Chief executive says company will not bow to insurer demands for lower commissions, as partial 2007 results are revealed.
Towergate chief executive Andy Homer has said the company will scale back its acquisitions and focus on integration after it failed to hit its targets for organic growth in 2007.
Homer’s comments follow the partial release of it 2007 results, which detailed premium increases of 11% to £1.2bn, a 14.5% increase in brokerage to £278m, and a 13% rise in pre-tax earnings (EBITA) to almost £100m.
Towergate was unable to confirm whether it had achieved a pre-tax profit in 2007 because the full accounts have not been finalised. The full results will be posted in the autumn.
Homer said he was satisfied with the performance of the business, but admitted that the company’s retail broking arm had struggled to deliver organic growth, except in niche areas. He said: “We have targeted 4%-5% organic growth, depending on the line of business. There has been quite a spread; some have stood still.”
Homer said that Towergate had no plans to bow to insurer demands to lower commissions, although he confirmed that the group’s underwriting division, Towergate Underwriting, was in discussions with insurers.
“Insurers are concerned,” he said. “On the underwriting side there is pressure to reduce commissions. But nothing has been agreed for this year.”
Homer said that some of the group’s recent acquisitions had not grown as quickly as expected, but insisted they would deliver a strong performance in 2008. He added that he expected to spend around half of Towergate’s existing £100m war chest on brokers controlling premiums of up to £15m, and that it wanted to purchase another network.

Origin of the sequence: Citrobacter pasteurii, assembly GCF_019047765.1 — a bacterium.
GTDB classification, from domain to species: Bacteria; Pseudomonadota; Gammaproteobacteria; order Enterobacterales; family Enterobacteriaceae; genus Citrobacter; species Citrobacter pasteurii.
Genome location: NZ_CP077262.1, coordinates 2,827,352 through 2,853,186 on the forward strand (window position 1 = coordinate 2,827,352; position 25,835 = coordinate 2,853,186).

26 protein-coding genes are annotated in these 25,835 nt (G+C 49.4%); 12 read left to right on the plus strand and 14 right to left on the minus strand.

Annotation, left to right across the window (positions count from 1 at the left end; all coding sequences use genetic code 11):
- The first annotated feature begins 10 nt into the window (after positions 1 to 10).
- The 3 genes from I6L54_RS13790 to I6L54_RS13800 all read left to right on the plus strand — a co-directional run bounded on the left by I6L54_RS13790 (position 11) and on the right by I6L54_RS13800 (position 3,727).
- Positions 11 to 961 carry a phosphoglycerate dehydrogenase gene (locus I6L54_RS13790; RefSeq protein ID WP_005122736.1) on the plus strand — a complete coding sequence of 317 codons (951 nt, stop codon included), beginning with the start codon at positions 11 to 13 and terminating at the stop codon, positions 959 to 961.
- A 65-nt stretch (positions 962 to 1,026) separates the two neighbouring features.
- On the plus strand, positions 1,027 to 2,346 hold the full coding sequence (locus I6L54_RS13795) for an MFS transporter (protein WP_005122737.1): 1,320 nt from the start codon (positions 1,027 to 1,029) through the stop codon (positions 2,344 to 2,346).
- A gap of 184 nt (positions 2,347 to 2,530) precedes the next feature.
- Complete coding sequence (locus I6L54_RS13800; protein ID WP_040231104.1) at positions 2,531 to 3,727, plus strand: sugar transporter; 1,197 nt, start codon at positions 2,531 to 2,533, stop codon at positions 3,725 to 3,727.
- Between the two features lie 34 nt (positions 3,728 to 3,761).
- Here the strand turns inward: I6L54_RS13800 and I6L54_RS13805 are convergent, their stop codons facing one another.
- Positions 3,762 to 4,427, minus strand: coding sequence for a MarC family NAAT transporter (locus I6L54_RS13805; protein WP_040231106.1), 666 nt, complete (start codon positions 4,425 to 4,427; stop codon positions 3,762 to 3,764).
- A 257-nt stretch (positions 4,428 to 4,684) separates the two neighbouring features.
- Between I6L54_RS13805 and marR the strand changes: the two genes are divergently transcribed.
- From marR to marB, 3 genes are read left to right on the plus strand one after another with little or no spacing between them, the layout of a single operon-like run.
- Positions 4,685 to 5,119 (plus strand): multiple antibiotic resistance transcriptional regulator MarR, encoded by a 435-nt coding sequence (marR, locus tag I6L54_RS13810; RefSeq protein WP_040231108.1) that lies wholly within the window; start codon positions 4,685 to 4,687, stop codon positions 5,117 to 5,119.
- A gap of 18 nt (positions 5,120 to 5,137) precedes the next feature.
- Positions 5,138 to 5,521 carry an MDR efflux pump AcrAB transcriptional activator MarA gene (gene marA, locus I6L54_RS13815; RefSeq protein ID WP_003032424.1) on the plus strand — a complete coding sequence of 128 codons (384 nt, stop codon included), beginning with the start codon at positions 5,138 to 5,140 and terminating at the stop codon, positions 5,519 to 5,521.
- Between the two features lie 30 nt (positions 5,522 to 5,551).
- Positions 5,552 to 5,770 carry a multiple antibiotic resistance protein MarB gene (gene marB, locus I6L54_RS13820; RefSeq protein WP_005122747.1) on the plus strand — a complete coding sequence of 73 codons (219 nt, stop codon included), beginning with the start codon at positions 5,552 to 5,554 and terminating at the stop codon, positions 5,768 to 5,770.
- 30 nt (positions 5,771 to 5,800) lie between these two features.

“We will be focusing on smaller acquisitions. We have more than enough on our plate.
“We will be focusing on smaller acquisitions. We have more than enough on our plate,” he said.
The news follows deputy chairman Patrick Snowball’s resignation from the board after just one year at the company. No immediate replacement for Snowball, who stepped down after Towergate temporarily shelved its plans to float, is being made.
Snowball retains his position as chairman of Towergate Financial Services and told Insurance Times he was keen to take up an executive position at a major insurer.
"I've got one big project left in me," he said. "My skill set is substantially linked to UK general insurance. It probably won't be a listed company."
Homer said Towergate's plans to float would be delayed until the debt market recovers in the wake of the credit crunch. Towergate had previously blamed the collapse of its sale talks with private equity investor Candover on wider problems in the financial markets. Homer said the company did not intend to pursue any further refinacing this year.
Towergate last refinanced in November 2006 in a deal worth £580m. Last year, it secured a further line of credit from its bankers to conclude the £276m sale of Open International.
In 2006, Towergate posted a pre-tax profit of £10.7m following a loss of £41.8m the previous year.